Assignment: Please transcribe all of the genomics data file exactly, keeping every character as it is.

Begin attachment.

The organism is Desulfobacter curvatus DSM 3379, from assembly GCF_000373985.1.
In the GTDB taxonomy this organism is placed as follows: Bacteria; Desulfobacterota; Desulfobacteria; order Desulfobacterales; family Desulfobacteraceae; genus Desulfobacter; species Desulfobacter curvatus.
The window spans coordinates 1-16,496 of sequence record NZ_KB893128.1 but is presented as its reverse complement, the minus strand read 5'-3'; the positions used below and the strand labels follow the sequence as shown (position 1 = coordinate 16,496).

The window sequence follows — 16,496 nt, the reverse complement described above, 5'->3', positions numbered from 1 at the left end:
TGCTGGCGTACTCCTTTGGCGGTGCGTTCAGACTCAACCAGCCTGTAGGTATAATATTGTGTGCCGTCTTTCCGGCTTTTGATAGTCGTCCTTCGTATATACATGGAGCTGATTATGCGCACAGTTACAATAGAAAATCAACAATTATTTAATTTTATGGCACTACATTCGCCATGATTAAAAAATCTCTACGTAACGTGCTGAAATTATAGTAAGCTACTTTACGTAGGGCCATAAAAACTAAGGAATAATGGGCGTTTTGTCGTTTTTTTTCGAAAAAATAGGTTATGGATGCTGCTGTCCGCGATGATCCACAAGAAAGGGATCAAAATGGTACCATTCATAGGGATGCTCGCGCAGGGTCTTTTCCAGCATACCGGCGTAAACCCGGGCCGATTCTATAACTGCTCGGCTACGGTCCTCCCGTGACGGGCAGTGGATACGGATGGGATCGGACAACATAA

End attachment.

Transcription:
The organism is Desulfobacter curvatus DSM 3379, from assembly GCF_000373985.1.
In the GTDB taxonomy this organism is placed as follows: Bacteria; Desulfobacterota; Desulfobacteria; order Desulfobacterales; family Desulfobacteraceae; genus Desulfobacter; species Desulfobacter curvatus.
The window spans coordinates 1-16,496 of sequence record NZ_KB893128.1 but is presented as its reverse complement, the minus strand read 5'-3'; the positions used below and the strand labels follow the sequence as shown (position 1 = coordinate 16,496).

The window sequence follows — 16,496 nt, the reverse complement described above, 5'->3', positions numbered from 1 at the left end:
TGCTGGCGTACTCCTTTGGCGGTGCGTTCAGACTCAACCAGCCTGTAGGTATAATATTGTGTGCCGTCTTTCCGGCTTTTGATAGTCGTCCTTCGTATATACATGGAGCTGATTATGCGCACAGTTACAATAGAAAATCAACAATTATTTAATTTTATGGCACTACATTCGCCATGATTAAAAAATCTCTACGTAACGTGCTGAAATTATAGTAAGCTACTTTACGTAGGGCCATAAAAACTAAGGAATAATGGGCGTTTTGTCGTTTTTTTTCGAAAAAATAGGTTATGGATGCTGCTGTCCGCGATGATCCACAAGAAAGGGATCAAAATGGTACCATTCATAGGGATGCTCGCGCAGGGTCTTTTCCAGCATACCGGCGTAAACCCGGGCCGATTCTATAACTGCTCGGCTACGGTCCTCCCGTGACGGGCAGTGGATACGGATGGGATCGGACAACATAA